Four other dailies--La Stampa, Il Messaggero, La Repubblica, and the Corriere della Sera-- carried articles on the legal dispute in their issues of 20 January. They all reported that Vittorio Bo, the director of Einaudi, strongly agreed with and fully supported Giuseppe Vacca's determination to take legal action aimed at blocking Sellerio from publishing the Lettere. The article in La Repubblica--"Caso Gramsci, le lettere finiscono in tribunale" (The Gramsci Case: The Letters End Up in Court)--opens on a note of lamentation: "What gloom; Gramsci ends up in the law courts. In the name of 'copyright.' Who owns the publishing rights of the great Sardinian intellectual? Around this question, feelings are heating up. And the Lettere dal cacere end up in the hands of lawyers." Dino Messina, writing for the Corriere della Sera, quoted Vacca as saying: "Where did Dr. Santucci, a former collaborator at the Fondazione Gramsci and editor of the Sellerio volume, get hold of certain writings, such as certain letters by Tania Schucht and Piero Sraffa? I have to infer that he appropriated them arbitrarily when he worked for us." Vacca, moreover, pointed out to Messina, that his objection to Santucci's edition was not only legal but also philological. According to Vacca, the Fondazione Istituto Gramsci has been working for a number of years on a more complete edition (prepared by Chiara Daniele and Aldo Natoli) that would also include the letters written to Gramsci by his sister-in-law Tania Schucht, his wife Giulia Schucht, and his [END PAGE 6] close friend Piero Sraffa. To all of this, Messina reported, Santucci responded as follows: "I never appropriated anything. The letters to which Vacca refers are reproduced from two books published by Editori Riuniti--Aldo Natoli's Antigone e il prigioniero (1990), and Lettere a Tania per Gramsci (1991), edited by my mentor, Valentino Gerratana. . . . For heaven's sake! I am not a lawyer and I cannot dispense legal opinions; but the publication rights would belong to Gramsci's relatives, if they ever claimed them. In that case, they should be the ones asking for compensation now--and not from a small publisher but from Einaudi which has been publishing Gramsci's work since 1947." As for Vacca's argument that a truly complete edition should also include the letters written to Gramsci, Santucci told Messina: "Gramsci's Lettere dal carcere constitutes an autonomous literary work recognized all over the world. . . . I am convinced, more than ever, that the autonomous literary character of the work should be preserved." The article in Il Messaggero, by Renato Minore, stressed the oddity of the situation in which the Fondazione Istituto Gramsci of Rome was seeking to suppress a project funded by the Istituto Gramsci in Sicily. A similar point was made in the article in La Stampa where Elvira Sellerio is quoted as saying: "I must point out that the edition of Gramsci's Lettere is being brought out with the full consent of--indeed, it is being sponsored by--the Istituto Gramsci of Palermo. Furthermore, I find it incredible that a work whose last edition is twenty years old is now being being defended as if it were a matter of life and death; just because a publisher has decided to offer it anew to the Italian public."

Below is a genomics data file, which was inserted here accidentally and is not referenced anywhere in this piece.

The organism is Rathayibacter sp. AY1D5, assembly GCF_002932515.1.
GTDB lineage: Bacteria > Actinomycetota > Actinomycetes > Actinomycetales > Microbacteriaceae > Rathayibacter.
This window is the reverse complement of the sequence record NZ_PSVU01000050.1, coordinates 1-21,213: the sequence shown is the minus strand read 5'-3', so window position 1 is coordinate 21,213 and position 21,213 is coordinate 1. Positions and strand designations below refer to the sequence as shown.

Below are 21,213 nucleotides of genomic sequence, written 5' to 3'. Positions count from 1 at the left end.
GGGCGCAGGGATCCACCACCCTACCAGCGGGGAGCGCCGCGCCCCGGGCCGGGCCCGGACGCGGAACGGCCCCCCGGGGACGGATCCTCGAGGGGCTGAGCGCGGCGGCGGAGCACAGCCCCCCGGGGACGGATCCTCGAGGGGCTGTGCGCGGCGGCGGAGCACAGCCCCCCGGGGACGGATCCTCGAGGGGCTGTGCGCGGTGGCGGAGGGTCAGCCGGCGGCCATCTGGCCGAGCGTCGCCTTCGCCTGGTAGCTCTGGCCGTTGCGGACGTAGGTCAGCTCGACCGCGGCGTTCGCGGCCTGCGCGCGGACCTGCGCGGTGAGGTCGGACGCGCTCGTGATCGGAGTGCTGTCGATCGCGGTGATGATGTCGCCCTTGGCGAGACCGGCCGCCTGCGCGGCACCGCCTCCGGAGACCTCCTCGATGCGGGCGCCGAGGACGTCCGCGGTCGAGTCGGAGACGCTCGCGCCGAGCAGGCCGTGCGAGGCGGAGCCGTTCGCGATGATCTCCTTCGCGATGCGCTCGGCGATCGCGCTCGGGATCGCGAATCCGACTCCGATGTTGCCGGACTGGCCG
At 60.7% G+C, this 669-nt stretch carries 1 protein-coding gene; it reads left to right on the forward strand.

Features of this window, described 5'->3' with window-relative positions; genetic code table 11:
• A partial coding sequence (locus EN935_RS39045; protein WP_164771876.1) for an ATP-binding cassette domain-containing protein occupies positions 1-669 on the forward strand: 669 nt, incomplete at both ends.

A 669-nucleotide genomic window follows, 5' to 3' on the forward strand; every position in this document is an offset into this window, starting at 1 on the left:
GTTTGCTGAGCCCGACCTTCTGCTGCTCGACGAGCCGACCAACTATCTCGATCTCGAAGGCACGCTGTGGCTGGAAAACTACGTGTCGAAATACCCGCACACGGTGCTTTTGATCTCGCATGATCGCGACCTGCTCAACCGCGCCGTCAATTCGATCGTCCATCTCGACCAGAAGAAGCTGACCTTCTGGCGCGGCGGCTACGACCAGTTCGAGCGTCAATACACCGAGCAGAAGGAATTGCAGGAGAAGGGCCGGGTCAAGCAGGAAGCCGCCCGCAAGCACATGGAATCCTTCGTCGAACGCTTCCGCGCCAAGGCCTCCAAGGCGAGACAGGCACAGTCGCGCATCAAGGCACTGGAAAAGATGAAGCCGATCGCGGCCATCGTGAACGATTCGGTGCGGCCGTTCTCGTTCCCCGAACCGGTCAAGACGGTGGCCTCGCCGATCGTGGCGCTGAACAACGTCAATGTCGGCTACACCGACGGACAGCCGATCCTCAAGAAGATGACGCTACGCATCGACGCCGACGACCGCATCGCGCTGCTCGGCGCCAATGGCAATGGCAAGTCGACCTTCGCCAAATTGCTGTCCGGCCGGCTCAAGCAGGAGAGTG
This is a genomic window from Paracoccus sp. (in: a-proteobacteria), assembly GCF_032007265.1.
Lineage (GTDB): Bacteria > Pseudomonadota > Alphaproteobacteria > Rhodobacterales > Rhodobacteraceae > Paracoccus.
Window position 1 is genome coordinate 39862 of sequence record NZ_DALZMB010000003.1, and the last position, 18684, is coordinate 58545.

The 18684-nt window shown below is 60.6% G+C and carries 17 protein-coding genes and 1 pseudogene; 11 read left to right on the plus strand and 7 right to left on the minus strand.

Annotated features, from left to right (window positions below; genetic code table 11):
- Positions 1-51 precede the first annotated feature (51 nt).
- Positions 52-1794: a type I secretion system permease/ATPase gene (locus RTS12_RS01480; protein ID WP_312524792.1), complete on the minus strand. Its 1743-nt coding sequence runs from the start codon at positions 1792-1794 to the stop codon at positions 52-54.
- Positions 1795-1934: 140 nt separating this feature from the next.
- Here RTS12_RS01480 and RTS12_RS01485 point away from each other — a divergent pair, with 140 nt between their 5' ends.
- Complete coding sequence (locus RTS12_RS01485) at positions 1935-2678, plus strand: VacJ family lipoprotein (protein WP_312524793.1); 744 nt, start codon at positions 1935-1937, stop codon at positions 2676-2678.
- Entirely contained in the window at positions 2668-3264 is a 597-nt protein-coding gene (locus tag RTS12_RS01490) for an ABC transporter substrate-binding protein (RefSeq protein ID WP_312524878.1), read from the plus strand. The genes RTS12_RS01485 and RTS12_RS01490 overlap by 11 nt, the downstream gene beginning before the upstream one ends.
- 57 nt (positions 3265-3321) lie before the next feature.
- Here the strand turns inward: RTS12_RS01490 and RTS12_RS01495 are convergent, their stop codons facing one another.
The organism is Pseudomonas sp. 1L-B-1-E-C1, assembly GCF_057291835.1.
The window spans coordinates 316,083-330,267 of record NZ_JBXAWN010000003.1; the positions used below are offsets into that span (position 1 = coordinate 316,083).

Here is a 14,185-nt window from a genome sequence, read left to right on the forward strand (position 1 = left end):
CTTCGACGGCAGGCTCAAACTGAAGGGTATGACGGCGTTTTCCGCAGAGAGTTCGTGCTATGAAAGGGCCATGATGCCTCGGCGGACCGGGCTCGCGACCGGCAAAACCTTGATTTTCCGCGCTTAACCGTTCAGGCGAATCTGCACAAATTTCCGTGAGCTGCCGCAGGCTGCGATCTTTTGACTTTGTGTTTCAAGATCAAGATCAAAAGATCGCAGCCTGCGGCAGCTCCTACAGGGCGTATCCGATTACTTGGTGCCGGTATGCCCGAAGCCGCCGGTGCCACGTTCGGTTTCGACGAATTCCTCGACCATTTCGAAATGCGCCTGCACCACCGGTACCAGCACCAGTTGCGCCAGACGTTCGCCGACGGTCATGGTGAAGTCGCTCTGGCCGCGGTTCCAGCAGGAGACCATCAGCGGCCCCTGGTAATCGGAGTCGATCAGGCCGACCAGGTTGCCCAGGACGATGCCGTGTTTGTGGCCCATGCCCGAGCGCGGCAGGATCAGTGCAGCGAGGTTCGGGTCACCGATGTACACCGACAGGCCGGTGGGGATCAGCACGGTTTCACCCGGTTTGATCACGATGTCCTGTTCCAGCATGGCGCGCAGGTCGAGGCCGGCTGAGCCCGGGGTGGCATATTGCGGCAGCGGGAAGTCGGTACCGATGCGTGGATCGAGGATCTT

The following day, 21 January 1996, Simonetta Fiori shifted the focus of the controversy to Moscow with an article in La Repubblica that appeared under the heading, "Giuliano Gramsci: 'Il copyright di papà? Beh, ora che ci penso . . .'" (Giuliano Gramsci: 'My Father's Copyright? Well, Now That I Think About It . . .'"). Fiori had a telephone conversation with Antonio Gramsci's son, Giuliano, who still lives in Moscow. When told about the forthcoming new edition of the Lettere, Giuliano's initial reaction was enthusiastic: "How wonderful! I am delighted that the young are still reading Gramsci." Fiori admits, in her article, that she found it difficult to expalin to Giuliano Gramsci that things were not that simple. "How does one go about explaining to him that within the family of Italian Gramscists . . .one could hear the loud sound of sabre rattling, in the name of copyright? How does one go about telling him that the director of the Fondazione Gramsci, an institute that is funded for the purpose of disseminating Gramsci's writings, wants to block the publication of the new edition by Sellerio because of a question about publishing rights?" When asked directly who owns Gramsci's copyright, Giuliano responded: "I have never received a penny. Yes, sometimes I thought about it. . . . Ultimately, the heirs are myself and the widow of my brother, Delio, a colonel in the Soviet navy who died at the age of 57. But I never raised the issue, I never wanted to create controversies. . . . So much time has passed. Those were different times. . . . A delicate question, you know; the Party . . . It is now more than fifty years since my father died." At this point, Simonetta Fiori informed Giuliano Gramsci that according to the new [END PAGE 7] Italian law, the rights are protected for seventy years; in Gramsci's case, then, they do not lapse until 2007. To which he responded: "In that case I should make a visit to Italy." Fiori also interviewed Elvira Sellerio and asked her whether she was willing to pay royalties to Gramsci's heir. "I would be happy to do it," said the Sicilian publisher, "I am ready to give him all that he is entitled to. After all, in this entirely sad affair, I never wanted to run roughshod over anyone. Perhaps I should have made a phone call to my friend Giulio Einaudi. But I was so proud of the fact that I'd be the publisher of the Lettere."